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Report on White Island (New Zealand) — 2 January-8 January 2013

Smithsonian / US Geological Survey Weekly Volcanic Activity Report, 2 January-8 January 2013
Managing Editor: Sally Kuhn Sennert

Please cite this report as:

Global Volcanism Program, 2013. Report on White Island (New Zealand). In: Sennert, S K (ed.), Weekly Volcanic Activity Report, 2 January-8 January 2013. Smithsonian Institution and US Geological Survey.

Volcano Profile |  Weekly Report (2 January-8 January 2013)


White Island

New Zealand

37.52°S, 177.18°E; summit elev. 321 m

All times are local (unless otherwise noted)


On 7 January GeoNet Data Centre reported that the Aviation Colour Code for White Island was lowered to Yellow (second lowest on a four-color scale) and the Volcanic Alert Level was lowered to 1. A spiny lava dome in the crater formed on 5 August was first clearly observed on 10 December. Observations on 20 December indicated that the dome had not changed. Scientists visited the area on 1 January and again observed no changes. They measured temperatures of 200-240 degrees Celsius from the lava dome and 70-80 degrees from the nearby hot lake, and observed lots of gas coming from the lake. The report also indicated continuing elevated levels of tremor.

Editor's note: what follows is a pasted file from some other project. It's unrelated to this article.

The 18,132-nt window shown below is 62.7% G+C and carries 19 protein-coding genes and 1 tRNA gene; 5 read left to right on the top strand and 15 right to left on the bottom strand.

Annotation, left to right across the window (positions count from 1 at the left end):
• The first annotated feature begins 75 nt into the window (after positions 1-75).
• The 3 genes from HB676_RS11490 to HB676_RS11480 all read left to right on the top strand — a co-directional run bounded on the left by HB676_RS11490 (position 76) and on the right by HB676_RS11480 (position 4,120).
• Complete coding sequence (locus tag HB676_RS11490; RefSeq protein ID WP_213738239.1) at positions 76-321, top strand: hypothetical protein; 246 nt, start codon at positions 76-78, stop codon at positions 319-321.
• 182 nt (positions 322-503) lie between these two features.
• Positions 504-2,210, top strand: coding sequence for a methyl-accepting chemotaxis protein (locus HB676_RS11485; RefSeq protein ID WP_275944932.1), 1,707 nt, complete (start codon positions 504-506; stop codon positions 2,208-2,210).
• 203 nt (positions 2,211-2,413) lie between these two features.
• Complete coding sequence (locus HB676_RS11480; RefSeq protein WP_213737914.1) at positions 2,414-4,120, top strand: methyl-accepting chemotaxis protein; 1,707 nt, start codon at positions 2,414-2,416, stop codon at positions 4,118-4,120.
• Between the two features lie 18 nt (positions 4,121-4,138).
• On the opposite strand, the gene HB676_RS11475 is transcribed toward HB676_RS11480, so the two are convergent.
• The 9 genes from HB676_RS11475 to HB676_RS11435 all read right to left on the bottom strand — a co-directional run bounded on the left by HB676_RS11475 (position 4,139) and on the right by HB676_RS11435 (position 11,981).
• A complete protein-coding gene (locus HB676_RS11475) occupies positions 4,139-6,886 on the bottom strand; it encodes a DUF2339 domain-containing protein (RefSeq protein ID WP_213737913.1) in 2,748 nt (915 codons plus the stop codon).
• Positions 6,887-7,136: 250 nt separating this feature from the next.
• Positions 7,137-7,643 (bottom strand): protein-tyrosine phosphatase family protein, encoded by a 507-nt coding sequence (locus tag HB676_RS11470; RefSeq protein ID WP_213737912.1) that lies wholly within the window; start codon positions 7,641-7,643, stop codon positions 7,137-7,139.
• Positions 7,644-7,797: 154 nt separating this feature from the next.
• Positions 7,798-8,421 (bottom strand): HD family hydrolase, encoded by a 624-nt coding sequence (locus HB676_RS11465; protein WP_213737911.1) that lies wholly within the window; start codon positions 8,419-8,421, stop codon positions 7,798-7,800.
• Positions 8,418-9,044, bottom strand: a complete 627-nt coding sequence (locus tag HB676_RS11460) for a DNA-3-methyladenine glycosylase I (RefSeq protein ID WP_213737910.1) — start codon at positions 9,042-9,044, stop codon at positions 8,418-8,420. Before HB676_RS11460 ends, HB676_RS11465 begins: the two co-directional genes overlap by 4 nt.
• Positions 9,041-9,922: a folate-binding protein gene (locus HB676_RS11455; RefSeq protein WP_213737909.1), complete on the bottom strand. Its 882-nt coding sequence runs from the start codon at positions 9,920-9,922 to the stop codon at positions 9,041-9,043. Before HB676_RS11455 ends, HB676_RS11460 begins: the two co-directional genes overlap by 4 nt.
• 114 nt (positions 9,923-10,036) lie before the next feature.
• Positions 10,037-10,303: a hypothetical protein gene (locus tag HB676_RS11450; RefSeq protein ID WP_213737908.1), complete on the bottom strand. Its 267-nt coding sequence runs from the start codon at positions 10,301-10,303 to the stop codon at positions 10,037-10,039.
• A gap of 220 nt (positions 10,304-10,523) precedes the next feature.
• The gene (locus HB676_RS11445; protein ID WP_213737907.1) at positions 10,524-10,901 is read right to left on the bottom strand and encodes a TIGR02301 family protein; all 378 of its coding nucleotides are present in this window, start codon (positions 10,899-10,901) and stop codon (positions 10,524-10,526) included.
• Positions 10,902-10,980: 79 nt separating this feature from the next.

Geologic Background. Uninhabited 2 x 2.4 km White Island, one of New Zealand's most active volcanoes, is the emergent summit of a 16 x 18 km submarine volcano in the Bay of Plenty about 50 km offshore of North Island. The island consists of two overlapping andesitic-to-dacitic stratovolcanoes; the summit crater appears to be breached to the SE, because the shoreline corresponds to the level of several notches in the SE crater wall. Volckner Rocks, four sea stacks that are remnants of a lava dome, lie 5 km NNE. Intermittent moderate phreatomagmatic and strombolian eruptions have occurred throughout the short historical period beginning in 1826, but its activity also forms a prominent part of Maori legends. Formation of many new vents during the 19th and 20th centuries has produced rapid changes in crater floor topography. Collapse of the crater wall in 1914 produced a debris avalanche that buried buildings and workers at a sulfur-mining project.

Source: GeoNet